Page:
In 1973, Kelly began making large-scale outdoor sculptures on a regular basis. Kelly abandoned painted surfaces, instead choosing unvarnished steel, aluminum, or bronze, often in totem-like configurations such as Curve XXIII (1981). While the totemic forms of his free-standing sculptures can measure up to 15 feet tall, his wall reliefs can span more than 14 feet wide. Kelly”s sculpture “is based on his adherence to absolute simplicity and clarity of form.”
In the 1980s, during this period of his time in Spencertown, the artist first devoted as much energy to his sculptures as to his paintings, and in the process ended up producing more than sixty percent of his 140 total sculptures.
Kelly created his pieces using a succession of ideas in various forms. He might have started with a drawing, enhanced the drawing to create a print, taken the print and created a stand-alone piece, which then became a sculpture. His sculptures are meant to be completely simple and can be seen quickly, often with just a glance. The viewer sees smooth, flat surfaces that are isolated from the space around them. This sense of simplicity and minimalism makes it difficult to tell the difference between foreground and background. Blue Disc was included in the seminal 1966 exhibition at the Jewish Museum in New York, titled First Structures, along with other much younger artists who began working with minimal forms.
William Rubin noted that “Kelly”s development had been directed resolutely inward: it was neither a reaction to Abstract Expressionism nor the result of a dialogue with his contemporaries. Many of his paintings consist of a single (usually bright) color, with some canvases that are irregularly shaped, sometimes called “shaped canvases.” The quality of line seen in his paintings and in the shape of his shaped canvases is very subtle and implies perfection. This is demonstrated in his Block Island Study (1959).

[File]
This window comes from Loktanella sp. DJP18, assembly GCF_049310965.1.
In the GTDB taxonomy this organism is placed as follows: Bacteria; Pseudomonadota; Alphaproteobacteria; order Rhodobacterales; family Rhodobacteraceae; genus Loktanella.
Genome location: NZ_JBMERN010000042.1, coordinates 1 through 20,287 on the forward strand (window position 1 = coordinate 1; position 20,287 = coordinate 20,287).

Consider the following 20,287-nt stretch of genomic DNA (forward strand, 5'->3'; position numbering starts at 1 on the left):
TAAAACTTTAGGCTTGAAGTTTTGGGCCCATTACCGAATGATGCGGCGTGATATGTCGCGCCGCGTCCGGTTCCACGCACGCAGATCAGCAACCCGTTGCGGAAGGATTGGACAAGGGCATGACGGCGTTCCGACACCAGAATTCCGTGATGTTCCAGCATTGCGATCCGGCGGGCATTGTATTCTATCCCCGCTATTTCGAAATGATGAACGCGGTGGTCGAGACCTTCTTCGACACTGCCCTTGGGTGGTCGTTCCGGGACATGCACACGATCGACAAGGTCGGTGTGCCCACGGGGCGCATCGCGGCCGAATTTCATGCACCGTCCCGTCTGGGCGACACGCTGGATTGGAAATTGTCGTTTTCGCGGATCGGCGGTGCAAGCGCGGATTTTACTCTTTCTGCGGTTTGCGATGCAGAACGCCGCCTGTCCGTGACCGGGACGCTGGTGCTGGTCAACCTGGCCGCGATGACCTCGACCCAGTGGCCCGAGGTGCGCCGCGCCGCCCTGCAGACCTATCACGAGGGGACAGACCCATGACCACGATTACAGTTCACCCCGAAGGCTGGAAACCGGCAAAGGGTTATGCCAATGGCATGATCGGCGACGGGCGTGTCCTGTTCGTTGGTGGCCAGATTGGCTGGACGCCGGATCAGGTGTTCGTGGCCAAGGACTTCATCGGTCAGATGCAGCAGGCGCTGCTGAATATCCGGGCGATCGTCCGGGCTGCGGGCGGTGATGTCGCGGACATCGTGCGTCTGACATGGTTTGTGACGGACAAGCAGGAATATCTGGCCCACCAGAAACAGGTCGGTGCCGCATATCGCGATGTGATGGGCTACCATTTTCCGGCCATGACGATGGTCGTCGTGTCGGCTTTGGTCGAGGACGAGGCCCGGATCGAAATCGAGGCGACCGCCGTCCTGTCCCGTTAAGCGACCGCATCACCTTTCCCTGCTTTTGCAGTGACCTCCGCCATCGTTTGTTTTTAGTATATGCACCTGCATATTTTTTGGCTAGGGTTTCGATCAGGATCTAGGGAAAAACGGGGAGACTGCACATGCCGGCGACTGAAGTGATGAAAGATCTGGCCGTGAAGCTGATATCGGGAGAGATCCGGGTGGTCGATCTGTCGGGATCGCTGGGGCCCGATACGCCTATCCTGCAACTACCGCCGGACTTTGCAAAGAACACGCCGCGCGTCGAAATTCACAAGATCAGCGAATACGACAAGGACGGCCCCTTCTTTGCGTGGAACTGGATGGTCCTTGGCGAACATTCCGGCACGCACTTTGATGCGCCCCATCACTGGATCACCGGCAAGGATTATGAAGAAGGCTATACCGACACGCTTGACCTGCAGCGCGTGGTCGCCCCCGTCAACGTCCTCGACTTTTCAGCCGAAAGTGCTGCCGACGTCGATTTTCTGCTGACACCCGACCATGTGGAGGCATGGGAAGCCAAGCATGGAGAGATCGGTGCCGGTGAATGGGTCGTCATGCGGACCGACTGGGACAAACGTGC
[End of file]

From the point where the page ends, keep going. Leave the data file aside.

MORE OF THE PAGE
Kelly”s experience in the military has been suggested as a source of the seriousness of his works. While in the military, Kelly was exposed to and influenced by the camouflage with which his specific battalion worked. This taught her much about the use of form and shadow, as well as the construction and deconstruction of the visible. It was fundamental to his early education as an artist. Ralph Coburn, a friend of Kelly”s from Boston, introduced him to the technique of automatic drawing during his visit to Paris. Kelly embraced this technique of making an image without looking at the sheet of paper. These techniques helped Kelly loosen his drawing style and broadened his acceptance of what he believed to be art. During his last year in Paris, Kelly was ill and also suffered from depression; Sims thought this influenced his predominant use of black and white during this period.
Kelly”s admiration for Henri Matisse and Pablo Picasso is evident in his work. He trained himself to see things in various ways and work in different media because of their inspiration. Piet Mondrian influenced the non-objective forms he used in both his paintings and sculptures. Kelly was first influenced by the art and architecture of the Romanesque and Byzantine eras while studying in Paris. His introduction to Surrealism and Neo-Plasticism influenced his work and led him to try his hand at abstraction of geometric forms.